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Coronavirus has severely impacted our lives; the way we socialise, shop, work, learn, and interact with others, has changed dramatically.
In this analysis, we take a look at customer behaviours in the EdTech space, seeking to understand the degree to which interest across EdTech sub-verticals has shifted as a result of COVID-19 and take a look at some of the companies benefitting from the spike in interest. For this reason, we decided to focus on Google Search interest and organic website traffic as an indicator of natural customer behaviour given the inherent bias of paid marketing.
We selected a total of 100 companies (25 in each sub-vertical) in the US 🇺🇸 and EU 🇪🇺 and analysed what happened in the past 12 months on their websites in terms of traffic. We believe that monitoring these companies closely in the coming months might provide an interesting insight into the permanence of the behaviour changes. For instance, a drop in organic traffic in a K-12 content platform might provide a leading indicator of a return to pre-covid patterns.
Despite the uncertainty that markets are facing, the findings show a general robust and optimistic outlook for EdTech, over the medium to long term.
As a final word, we would like to congratulate all the EdTech entrepreneurs for the impressive collective response that they have offered the world during these uncertain times. It only confirms the true potential of this growing space. 🙌 Onward!
Google search interest: online education
A growing search interest for online education between Jan & Nov 2020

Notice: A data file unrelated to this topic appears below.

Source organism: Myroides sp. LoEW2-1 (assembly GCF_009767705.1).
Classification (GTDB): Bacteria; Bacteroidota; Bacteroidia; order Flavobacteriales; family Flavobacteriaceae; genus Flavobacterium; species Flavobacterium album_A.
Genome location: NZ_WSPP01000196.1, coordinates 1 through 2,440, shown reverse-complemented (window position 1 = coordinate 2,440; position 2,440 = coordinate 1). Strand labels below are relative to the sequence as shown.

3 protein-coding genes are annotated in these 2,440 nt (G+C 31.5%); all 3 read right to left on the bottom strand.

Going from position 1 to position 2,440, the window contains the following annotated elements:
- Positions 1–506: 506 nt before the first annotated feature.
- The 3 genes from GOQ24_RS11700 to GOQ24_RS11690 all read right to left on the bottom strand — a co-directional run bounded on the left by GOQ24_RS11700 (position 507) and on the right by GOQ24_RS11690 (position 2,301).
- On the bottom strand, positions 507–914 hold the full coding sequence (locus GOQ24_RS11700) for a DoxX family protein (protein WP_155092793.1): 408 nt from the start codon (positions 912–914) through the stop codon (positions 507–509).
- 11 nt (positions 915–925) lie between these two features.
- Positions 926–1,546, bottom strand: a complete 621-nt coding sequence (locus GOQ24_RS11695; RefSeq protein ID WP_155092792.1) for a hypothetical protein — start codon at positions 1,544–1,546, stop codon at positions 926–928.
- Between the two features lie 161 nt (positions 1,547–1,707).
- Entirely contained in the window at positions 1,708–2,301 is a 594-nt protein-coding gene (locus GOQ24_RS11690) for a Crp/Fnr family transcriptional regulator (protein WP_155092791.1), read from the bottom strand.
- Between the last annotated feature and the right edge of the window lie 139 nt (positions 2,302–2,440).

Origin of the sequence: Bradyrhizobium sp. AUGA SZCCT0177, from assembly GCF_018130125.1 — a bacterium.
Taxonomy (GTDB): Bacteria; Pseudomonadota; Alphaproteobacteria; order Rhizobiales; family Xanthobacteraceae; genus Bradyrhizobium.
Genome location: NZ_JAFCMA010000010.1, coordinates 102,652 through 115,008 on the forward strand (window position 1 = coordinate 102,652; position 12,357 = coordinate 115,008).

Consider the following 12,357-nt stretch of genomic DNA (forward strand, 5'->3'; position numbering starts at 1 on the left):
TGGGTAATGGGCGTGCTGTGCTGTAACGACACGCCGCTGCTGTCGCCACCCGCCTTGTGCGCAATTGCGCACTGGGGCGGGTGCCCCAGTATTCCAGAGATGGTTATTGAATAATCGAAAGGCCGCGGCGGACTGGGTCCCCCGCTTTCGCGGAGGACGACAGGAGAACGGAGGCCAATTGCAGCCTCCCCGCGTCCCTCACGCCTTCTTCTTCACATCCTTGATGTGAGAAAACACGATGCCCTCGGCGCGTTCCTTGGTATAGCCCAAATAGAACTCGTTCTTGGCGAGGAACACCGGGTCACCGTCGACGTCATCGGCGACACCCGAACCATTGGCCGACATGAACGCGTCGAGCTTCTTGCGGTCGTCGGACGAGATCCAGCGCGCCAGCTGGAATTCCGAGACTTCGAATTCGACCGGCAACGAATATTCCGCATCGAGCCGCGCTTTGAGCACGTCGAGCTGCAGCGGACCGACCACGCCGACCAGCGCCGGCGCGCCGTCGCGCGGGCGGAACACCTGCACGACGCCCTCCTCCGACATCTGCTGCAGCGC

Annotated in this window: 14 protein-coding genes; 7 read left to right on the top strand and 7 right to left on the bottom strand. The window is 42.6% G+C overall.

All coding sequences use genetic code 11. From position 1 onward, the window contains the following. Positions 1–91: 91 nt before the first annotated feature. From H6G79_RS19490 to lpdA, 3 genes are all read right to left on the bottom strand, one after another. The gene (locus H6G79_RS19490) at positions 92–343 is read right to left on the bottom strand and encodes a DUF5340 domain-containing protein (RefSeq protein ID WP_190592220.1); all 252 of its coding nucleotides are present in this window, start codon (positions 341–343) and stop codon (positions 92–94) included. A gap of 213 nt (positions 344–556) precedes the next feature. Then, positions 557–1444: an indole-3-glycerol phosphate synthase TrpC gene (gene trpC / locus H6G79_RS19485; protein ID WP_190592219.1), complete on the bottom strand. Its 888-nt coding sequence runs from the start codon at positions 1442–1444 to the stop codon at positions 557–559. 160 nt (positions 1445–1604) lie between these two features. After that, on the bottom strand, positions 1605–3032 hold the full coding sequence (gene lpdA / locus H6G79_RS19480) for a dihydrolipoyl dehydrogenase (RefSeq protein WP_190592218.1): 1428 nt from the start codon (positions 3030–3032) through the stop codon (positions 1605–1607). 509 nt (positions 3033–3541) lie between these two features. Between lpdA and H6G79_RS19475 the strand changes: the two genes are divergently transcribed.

Overall 2020 saw broad exposure to online education across US & Europe
According to Google Trends, interest surged 2-3X worldwide in March 2020, for the following terms: online education, online learning, online course, online class and online school.
We believe this is a useful indicator of the magnitude of the COVID-19 impact on the online education space. These spikes have multiple possible interpretations, but our key takeaway is the protracted change in behaviour: a shift from a passive consumption of education, to an active search for alternative solutions when countries in the West started lockdowns, from consumers, educators and enterprises. As measures eased towards the end of April, search interest for these terms started to decline, but importantly remained higher than the pre COVID-19 baseline.
Zooming in on a few EU countries, we found significant behaviour variation for the 1st wave of lockdowns in March-April, but it is interesting to see that (1) most EU countries reacted almost in the same way just at different points in time, and (2) search interest peaks were not that strong for the 2nd wave of “more flexible” lockdowns that hit us in October-November, especially since primary schools in Europe are staying open.
• In the UK and France, the decline phase in search interest happened earlier (UK: Apr 4th and FR: Apr 12th; vs. Apr 19th worldwide)
• Spain experienced two peaks in search interest at different times (1st peak -> Jan 19th and 2nd peak -> Mar 22nd; vs. Mar 14th worldwide)
• Both Italy and Germany saw their peak points slightly delayed (~29th Mar) compared to others